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A letter to Santa's elves

Dear brothers in toys,

As a disgruntled shareholder who teamed up with the National Labor Relations Board to oust the old bearded guy, I’m writing to deliver my annual holiday list of demands. Last year my requests were ignored and, instead, I found a heap of coal under my tree—not a bad development given the polar vortex, but reason enough to scrap Santa faster than Olive Garden’s breadsticks policy. This year, there’s no excuse for unpleasant surprises.

While you’re at it, I have requests for the restaurant industry, which just slogged through one of its chilliest years. We’re not talking weather here.

1. A zombie invasion

Hordes devouring everything in sight, regardless of price or trendiness—what better antidote for the industry’s main ill of 2014? Sure, there’ll be some innocents eaten. But think of the effects on traffic.

It needn’t be a long-term thing; drastically sharper same-store sales for the third quarter from operations such as Papa Murphy’s (8.4 percent), Domino’s (7.7 percent) and Popeyes (7.3 percent) point to improved guest counts as the year ends. Traffic is coming back, but there’s no matching the drama of the undead marching on restaurants, oblivious to any dress code.

2. Paper bags for servers’ heads

This year brought a new industry term: customer friction, or anything that stops the transaction from proceeding at a flat-out run. Paying a cashier? Friction. Giving a server an order? Friction. Having to slow down on a line? You get it.

Operators are learning that patrons, particularly younger ones, would rather punch an order into their phones, pay for it and pick it up or have it brought out, sans human interaction. BJ’s Restaurants already offers this, for dine-in guests no less. Dozens more, including Starbucks, will soon crack the code.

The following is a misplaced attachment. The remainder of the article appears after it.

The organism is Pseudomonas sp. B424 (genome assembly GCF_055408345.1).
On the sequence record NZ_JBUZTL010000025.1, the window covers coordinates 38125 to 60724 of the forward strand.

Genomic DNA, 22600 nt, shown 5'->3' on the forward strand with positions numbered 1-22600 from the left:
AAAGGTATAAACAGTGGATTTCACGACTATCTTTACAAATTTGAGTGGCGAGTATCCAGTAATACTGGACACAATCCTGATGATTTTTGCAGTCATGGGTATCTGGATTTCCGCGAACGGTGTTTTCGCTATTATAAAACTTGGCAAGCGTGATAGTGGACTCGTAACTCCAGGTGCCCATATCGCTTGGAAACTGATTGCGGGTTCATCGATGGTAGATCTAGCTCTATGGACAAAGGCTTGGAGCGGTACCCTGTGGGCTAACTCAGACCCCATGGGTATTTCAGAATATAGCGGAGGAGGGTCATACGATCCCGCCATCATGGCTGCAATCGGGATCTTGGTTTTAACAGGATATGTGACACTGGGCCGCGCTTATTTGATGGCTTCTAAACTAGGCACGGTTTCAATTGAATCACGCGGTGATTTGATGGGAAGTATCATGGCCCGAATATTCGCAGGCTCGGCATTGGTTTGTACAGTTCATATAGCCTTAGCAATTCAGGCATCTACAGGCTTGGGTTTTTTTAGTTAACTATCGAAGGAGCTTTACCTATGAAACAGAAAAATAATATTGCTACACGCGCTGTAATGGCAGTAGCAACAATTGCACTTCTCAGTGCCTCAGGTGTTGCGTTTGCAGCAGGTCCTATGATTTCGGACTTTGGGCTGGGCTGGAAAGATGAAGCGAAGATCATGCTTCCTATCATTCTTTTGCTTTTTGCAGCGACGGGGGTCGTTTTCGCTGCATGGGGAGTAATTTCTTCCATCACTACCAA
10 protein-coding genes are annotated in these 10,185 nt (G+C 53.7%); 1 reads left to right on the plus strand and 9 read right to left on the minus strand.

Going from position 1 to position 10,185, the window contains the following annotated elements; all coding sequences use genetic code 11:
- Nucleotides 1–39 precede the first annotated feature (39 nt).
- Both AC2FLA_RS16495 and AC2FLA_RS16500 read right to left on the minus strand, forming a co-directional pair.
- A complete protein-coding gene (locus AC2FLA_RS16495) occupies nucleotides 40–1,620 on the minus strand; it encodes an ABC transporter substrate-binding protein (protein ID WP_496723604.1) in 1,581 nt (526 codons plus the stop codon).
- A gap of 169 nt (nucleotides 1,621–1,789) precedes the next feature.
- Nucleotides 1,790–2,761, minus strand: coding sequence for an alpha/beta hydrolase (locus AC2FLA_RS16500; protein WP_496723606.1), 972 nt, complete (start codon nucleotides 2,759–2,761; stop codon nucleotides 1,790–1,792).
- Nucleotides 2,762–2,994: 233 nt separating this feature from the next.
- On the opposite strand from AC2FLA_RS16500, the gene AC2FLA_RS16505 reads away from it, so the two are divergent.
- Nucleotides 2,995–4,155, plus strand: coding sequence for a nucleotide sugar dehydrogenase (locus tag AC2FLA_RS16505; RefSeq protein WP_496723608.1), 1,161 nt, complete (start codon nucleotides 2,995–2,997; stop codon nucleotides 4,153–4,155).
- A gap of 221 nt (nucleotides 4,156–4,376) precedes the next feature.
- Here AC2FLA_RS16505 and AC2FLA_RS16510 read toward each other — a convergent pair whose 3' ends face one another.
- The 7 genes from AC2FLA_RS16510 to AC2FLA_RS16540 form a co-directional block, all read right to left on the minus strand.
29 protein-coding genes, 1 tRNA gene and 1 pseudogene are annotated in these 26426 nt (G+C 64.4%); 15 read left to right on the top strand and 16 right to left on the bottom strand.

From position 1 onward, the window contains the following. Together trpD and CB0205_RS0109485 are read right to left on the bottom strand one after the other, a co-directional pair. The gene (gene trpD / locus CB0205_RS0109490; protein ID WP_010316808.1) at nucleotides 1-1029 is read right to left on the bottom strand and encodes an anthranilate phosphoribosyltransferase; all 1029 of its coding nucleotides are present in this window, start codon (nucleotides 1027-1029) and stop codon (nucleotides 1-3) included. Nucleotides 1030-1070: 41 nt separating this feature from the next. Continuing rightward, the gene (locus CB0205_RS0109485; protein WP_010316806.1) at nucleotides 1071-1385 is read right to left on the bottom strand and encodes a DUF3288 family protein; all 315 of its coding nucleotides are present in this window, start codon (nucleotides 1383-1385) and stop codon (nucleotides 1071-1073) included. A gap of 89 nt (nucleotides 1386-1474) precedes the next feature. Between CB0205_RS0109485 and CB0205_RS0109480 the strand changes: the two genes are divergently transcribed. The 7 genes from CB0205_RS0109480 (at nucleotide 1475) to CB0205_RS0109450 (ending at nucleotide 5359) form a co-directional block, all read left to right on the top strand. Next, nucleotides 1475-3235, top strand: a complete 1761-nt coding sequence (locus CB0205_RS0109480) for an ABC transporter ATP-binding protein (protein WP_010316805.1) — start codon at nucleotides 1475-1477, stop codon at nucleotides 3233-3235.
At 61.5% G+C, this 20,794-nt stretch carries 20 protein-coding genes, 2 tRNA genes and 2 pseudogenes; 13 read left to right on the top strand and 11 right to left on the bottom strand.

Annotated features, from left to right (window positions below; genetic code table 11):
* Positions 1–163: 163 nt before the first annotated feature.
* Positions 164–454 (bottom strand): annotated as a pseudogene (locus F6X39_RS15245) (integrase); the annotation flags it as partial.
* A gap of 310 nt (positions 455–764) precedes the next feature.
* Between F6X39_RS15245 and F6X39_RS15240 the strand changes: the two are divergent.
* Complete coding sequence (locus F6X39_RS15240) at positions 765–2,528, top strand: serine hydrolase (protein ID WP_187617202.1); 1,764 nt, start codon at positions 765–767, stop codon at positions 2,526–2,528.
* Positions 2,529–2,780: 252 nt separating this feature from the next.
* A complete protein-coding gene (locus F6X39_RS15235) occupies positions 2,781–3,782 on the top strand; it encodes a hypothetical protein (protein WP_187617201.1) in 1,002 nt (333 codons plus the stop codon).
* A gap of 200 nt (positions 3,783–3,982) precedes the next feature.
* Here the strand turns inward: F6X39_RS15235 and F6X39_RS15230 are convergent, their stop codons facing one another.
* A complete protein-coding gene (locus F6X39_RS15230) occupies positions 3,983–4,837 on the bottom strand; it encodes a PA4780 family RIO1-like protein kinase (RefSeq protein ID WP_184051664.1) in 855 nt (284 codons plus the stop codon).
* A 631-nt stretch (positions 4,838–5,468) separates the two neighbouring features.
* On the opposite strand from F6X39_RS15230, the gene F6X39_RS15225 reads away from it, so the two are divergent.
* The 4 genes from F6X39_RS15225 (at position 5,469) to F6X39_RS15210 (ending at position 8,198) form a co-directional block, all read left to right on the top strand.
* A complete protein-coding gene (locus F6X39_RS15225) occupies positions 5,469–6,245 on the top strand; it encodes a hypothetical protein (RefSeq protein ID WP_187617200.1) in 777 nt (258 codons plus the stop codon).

Not all operators have the inclination to alleviate all that time-consuming interaction, such as saying “welcome” to a guest. For them, the answer is analog: Hide staffers’ faces, and maybe service will feel like that frictionless glide.

3. Delivery drones

It wasn’t just customers wanting to swoosh through a sale like speed skaters. If there was a major operational trend in 2014, it was the push for faster throughput.

Chipotle cited added throughput as a main reason for its huge sales growth. Everyone from McDonald’s to Panera, Starbucks, Potbelly and Burger King invested considerable effort in processing orders more efficiently, using techniques that ranged from traditional line busters to preordering and prepaying.

So, Little Ones, how about a way to get orders to customers from miles away? Eliminating their in-store arrival could streamline the process and get more orders sold.

4. A 25-hour day

It won’t be sufficient—complying with the Affordable Care Act alone will eat up that extra hour. But as operators face obligations they’ve never had to before—be it paid sick leave, tabulating hours on the clock or merely deciding when an employee is technically working or not (say, when they’re reading work-related emails at home)—stretching out the workday could help.

Oh, and last, could you wish everyone happy holidays from the decidedly daft staff of RB?

Signed,
Reindeer Capital

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